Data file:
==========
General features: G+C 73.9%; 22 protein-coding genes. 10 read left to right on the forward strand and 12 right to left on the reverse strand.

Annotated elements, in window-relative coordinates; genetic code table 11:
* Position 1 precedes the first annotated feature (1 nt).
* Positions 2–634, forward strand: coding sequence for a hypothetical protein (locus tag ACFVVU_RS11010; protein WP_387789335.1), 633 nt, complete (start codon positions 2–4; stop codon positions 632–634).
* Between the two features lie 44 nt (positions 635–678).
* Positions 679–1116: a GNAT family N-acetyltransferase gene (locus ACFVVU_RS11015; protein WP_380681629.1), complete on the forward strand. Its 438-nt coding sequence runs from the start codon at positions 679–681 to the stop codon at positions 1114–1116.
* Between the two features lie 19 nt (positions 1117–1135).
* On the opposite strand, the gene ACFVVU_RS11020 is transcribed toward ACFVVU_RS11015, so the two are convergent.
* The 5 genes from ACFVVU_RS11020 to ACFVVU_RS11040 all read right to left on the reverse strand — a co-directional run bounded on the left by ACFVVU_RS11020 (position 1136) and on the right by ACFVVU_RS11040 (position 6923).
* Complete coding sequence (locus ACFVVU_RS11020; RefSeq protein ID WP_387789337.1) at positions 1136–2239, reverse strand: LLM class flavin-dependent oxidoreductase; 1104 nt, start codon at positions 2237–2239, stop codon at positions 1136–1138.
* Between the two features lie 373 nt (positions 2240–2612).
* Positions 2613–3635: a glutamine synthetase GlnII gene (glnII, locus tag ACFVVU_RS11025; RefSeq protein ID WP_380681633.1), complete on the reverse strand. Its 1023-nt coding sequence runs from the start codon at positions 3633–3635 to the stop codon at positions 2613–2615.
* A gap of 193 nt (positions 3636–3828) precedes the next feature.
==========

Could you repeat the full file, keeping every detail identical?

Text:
General features: G+C 73.9%; 22 protein-coding genes. 10 read left to right on the forward strand and 12 right to left on the reverse strand.

Annotated elements, in window-relative coordinates; genetic code table 11:
* Position 1 precedes the first annotated feature (1 nt).
* Positions 2–634, forward strand: coding sequence for a hypothetical protein (locus tag ACFVVU_RS11010; protein WP_387789335.1), 633 nt, complete (start codon positions 2–4; stop codon positions 632–634).
* Between the two features lie 44 nt (positions 635–678).
* Positions 679–1116: a GNAT family N-acetyltransferase gene (locus ACFVVU_RS11015; protein WP_380681629.1), complete on the forward strand. Its 438-nt coding sequence runs from the start codon at positions 679–681 to the stop codon at positions 1114–1116.
* Between the two features lie 19 nt (positions 1117–1135).
* On the opposite strand, the gene ACFVVU_RS11020 is transcribed toward ACFVVU_RS11015, so the two are convergent.
* The 5 genes from ACFVVU_RS11020 to ACFVVU_RS11040 all read right to left on the reverse strand — a co-directional run bounded on the left by ACFVVU_RS11020 (position 1136) and on the right by ACFVVU_RS11040 (position 6923).
* Complete coding sequence (locus ACFVVU_RS11020; RefSeq protein ID WP_387789337.1) at positions 1136–2239, reverse strand: LLM class flavin-dependent oxidoreductase; 1104 nt, start codon at positions 2237–2239, stop codon at positions 1136–1138.
* Between the two features lie 373 nt (positions 2240–2612).
* Positions 2613–3635: a glutamine synthetase GlnII gene (glnII, locus tag ACFVVU_RS11025; RefSeq protein ID WP_380681633.1), complete on the reverse strand. Its 1023-nt coding sequence runs from the start codon at positions 3633–3635 to the stop codon at positions 2613–2615.
* A gap of 193 nt (positions 3636–3828) precedes the next feature.